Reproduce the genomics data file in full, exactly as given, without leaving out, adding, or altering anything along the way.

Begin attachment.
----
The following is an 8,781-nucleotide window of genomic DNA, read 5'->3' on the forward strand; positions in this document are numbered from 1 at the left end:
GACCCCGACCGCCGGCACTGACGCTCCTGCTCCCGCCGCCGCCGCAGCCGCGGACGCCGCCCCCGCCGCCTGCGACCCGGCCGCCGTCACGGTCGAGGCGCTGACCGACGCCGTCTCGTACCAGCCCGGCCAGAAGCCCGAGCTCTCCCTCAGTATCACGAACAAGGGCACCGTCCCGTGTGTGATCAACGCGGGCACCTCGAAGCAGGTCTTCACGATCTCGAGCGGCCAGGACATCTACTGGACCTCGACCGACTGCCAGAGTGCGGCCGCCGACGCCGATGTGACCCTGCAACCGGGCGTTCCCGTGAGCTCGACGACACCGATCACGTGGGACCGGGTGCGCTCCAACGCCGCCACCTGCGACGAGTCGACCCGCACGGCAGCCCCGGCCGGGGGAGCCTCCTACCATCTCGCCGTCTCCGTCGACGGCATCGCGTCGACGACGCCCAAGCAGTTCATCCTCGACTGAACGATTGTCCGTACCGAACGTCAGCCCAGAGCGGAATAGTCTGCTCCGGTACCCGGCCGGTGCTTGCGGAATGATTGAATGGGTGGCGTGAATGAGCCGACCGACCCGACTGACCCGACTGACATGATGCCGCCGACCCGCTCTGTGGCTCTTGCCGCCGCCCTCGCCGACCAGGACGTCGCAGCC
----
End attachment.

The following is an 8,781-nucleotide window of genomic DNA, read 5'->3' on the forward strand; positions in this document are numbered from 1 at the left end:
GACCCCGACCGCCGGCACTGACGCTCCTGCTCCCGCCGCCGCCGCAGCCGCGGACGCCGCCCCCGCCGCCTGCGACCCGGCCGCCGTCACGGTCGAGGCGCTGACCGACGCCGTCTCGTACCAGCCCGGCCAGAAGCCCGAGCTCTCCCTCAGTATCACGAACAAGGGCACCGTCCCGTGTGTGATCAACGCGGGCACCTCGAAGCAGGTCTTCACGATCTCGAGCGGCCAGGACATCTACTGGACCTCGACCGACTGCCAGAGTGCGGCCGCCGACGCCGATGTGACCCTGCAACCGGGCGTTCCCGTGAGCTCGACGACACCGATCACGTGGGACCGGGTGCGCTCCAACGCCGCCACCTGCGACGAGTCGACCCGCACGGCAGCCCCGGCCGGGGGAGCCTCCTACCATCTCGCCGTCTCCGTCGACGGCATCGCGTCGACGACGCCCAAGCAGTTCATCCTCGACTGAACGATTGTCCGTACCGAACGTCAGCCCAGAGCGGAATAGTCTGCTCCGGTACCCGGCCGGTGCTTGCGGAATGATTGAATGGGTGGCGTGAATGAGCCGACCGACCCGACTGACCCGACTGACATGATGCCGCCGACCCGCTCTGTGGCTCTTGCCGCCGCCCTCGCCGACCAGGACGTCGCAGCC